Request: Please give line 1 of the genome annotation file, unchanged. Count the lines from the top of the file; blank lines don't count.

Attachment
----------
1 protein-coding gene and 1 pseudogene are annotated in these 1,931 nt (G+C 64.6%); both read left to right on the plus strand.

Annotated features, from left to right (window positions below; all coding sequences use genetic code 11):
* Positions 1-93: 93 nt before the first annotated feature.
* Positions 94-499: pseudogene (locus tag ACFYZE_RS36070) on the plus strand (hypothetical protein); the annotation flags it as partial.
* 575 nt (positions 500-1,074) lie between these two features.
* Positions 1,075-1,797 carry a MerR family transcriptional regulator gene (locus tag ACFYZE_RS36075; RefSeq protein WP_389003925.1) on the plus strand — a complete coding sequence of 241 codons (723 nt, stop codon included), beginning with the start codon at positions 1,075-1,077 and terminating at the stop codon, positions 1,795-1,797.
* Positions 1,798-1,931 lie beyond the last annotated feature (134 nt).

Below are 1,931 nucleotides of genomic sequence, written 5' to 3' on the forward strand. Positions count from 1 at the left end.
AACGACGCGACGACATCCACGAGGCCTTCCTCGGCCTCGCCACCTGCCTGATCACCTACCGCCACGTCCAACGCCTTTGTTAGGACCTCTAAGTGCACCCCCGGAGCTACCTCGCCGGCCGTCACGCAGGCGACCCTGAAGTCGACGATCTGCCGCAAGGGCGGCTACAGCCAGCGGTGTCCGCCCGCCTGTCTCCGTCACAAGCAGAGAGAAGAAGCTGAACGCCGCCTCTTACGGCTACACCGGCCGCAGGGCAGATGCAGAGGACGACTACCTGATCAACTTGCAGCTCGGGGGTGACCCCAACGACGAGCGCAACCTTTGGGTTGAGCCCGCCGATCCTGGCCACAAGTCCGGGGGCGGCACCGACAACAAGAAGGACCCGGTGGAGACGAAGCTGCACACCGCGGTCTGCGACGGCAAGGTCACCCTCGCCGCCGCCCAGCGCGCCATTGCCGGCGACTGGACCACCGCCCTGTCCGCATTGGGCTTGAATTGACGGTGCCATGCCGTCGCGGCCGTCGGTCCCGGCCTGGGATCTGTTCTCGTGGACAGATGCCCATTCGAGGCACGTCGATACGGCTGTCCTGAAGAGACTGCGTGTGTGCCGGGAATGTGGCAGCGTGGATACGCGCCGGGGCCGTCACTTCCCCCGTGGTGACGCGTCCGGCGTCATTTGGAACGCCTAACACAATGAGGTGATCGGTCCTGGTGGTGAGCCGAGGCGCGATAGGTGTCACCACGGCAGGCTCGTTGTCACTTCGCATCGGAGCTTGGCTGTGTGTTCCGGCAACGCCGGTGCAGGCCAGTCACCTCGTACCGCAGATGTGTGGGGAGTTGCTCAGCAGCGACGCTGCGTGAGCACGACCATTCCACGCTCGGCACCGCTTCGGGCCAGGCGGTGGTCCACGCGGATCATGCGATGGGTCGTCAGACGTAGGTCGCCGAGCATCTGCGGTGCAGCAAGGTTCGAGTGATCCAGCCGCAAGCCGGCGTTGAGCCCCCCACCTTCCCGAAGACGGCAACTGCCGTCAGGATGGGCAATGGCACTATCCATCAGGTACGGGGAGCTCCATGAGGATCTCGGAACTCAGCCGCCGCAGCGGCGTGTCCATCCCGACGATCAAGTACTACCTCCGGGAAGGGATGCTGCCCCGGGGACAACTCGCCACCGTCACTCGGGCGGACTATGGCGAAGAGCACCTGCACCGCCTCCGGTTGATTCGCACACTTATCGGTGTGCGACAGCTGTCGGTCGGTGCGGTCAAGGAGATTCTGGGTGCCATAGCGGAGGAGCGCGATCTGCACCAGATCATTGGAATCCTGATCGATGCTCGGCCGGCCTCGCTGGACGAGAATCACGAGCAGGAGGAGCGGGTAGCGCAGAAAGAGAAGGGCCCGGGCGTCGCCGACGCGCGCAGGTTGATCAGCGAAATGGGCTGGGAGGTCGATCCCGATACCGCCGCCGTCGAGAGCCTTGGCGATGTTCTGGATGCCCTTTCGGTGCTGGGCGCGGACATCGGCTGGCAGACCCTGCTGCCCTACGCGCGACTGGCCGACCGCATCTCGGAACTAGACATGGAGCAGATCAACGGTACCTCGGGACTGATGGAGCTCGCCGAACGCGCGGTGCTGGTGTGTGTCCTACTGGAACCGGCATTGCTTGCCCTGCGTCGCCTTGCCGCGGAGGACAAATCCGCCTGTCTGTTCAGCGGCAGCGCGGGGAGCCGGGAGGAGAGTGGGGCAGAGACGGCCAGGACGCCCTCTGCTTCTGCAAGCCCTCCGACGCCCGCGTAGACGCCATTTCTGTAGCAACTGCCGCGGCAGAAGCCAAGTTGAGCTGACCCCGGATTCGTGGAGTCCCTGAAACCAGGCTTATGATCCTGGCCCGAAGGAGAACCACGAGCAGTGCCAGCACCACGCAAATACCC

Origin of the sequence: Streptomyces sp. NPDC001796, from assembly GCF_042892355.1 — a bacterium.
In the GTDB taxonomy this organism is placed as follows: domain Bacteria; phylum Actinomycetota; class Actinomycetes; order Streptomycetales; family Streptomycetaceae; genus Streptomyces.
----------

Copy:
1 protein-coding gene and 1 pseudogene are annotated in these 1,931 nt (G+C 64.6%); both read left to right on the plus strand.